TOKYO (REUTERS, BLOOMBERG) - Japanese Transport Minister Keiichi Ishii said on Friday (Oct 6) that unauthorised technicians had been found certifying vehicles at five Nissan Motor plants that the ministry has been inspecting.
The unauthorised technicians included contract workers, Ishii told a news conference.
"It's extremely regrettable, causing anxiety for users and shaking the foundation of the certification system," he said.
The ministry said it has carried out spot inspections at all of Nissan's six assembly plants in Japan and found stamps of certified technicians were used at five plants on documents to sign off final vehicle checks conducted by non-certified technicians.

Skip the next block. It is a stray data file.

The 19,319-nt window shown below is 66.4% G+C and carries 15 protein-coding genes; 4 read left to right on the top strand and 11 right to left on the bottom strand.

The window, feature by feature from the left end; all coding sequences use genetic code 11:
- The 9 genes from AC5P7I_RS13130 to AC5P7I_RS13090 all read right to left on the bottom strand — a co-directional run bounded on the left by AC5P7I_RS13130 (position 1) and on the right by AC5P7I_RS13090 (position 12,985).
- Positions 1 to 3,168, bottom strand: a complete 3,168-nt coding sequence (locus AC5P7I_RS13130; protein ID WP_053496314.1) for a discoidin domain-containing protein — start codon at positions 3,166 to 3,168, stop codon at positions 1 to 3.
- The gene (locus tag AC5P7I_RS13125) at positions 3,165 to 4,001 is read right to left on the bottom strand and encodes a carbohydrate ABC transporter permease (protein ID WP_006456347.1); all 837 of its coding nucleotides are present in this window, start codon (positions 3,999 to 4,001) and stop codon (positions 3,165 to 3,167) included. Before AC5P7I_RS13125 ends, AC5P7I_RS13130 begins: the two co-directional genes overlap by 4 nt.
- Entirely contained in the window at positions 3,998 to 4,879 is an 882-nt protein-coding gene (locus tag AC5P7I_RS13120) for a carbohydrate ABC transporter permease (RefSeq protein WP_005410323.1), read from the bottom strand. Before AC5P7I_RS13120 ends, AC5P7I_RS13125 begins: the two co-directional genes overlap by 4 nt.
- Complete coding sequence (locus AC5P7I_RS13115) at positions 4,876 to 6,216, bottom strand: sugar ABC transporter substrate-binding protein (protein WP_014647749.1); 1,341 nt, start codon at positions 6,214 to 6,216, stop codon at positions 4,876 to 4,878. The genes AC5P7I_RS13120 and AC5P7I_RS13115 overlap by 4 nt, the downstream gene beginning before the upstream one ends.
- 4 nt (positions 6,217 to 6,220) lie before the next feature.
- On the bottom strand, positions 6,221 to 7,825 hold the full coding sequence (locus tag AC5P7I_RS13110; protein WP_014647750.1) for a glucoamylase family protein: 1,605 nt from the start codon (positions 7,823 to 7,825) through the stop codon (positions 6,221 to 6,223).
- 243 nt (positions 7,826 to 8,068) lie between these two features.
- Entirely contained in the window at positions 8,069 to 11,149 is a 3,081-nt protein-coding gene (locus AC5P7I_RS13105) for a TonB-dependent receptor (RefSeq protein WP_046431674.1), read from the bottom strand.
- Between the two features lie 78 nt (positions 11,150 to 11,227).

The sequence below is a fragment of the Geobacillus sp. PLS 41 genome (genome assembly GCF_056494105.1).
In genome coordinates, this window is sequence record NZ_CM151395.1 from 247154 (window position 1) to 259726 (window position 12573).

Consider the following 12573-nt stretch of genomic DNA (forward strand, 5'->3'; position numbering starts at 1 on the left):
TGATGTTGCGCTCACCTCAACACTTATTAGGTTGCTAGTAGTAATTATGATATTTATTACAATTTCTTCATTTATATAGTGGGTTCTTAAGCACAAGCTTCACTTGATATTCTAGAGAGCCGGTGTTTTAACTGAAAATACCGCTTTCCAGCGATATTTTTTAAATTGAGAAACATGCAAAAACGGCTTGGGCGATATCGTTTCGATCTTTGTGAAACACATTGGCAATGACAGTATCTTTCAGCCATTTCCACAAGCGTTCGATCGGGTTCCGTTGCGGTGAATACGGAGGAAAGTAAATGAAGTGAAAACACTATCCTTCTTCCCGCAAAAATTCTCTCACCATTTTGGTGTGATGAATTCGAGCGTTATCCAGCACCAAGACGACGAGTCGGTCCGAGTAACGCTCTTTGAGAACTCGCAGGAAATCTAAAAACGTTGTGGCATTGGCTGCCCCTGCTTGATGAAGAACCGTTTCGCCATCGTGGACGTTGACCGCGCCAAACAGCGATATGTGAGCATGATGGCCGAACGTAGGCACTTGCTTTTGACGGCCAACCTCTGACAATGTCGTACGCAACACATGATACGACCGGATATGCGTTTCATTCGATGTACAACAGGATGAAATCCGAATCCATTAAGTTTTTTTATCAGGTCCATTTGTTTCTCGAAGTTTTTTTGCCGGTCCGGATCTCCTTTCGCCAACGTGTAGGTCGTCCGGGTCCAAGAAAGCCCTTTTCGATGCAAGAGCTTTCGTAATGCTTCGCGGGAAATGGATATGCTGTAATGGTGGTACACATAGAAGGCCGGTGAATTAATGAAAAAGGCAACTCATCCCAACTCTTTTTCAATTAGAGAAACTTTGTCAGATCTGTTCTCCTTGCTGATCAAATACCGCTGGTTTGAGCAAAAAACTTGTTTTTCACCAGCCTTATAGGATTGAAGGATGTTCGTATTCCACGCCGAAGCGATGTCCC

Nissan has decided to recall all 1.2 million new passenger cars it sold in Japan over the past three years after discovering final vehicle inspections were not performed by authorised technicians.
Mr Ishii said Nissan was expected to file the recall with the ministry on Friday afternoon.
Nissan's recall includes all of the 386,000 new passenger vehicles it sold in Japan in 2016, roughly 10 per cent of its global sales. It excludes Nissan-branded mini-vehicles produced by Mitsubishi Motors, which comprise roughly one-third of Nissan's annual domestic sales.
The recall will cost the company 25 billion yen (S$303 million).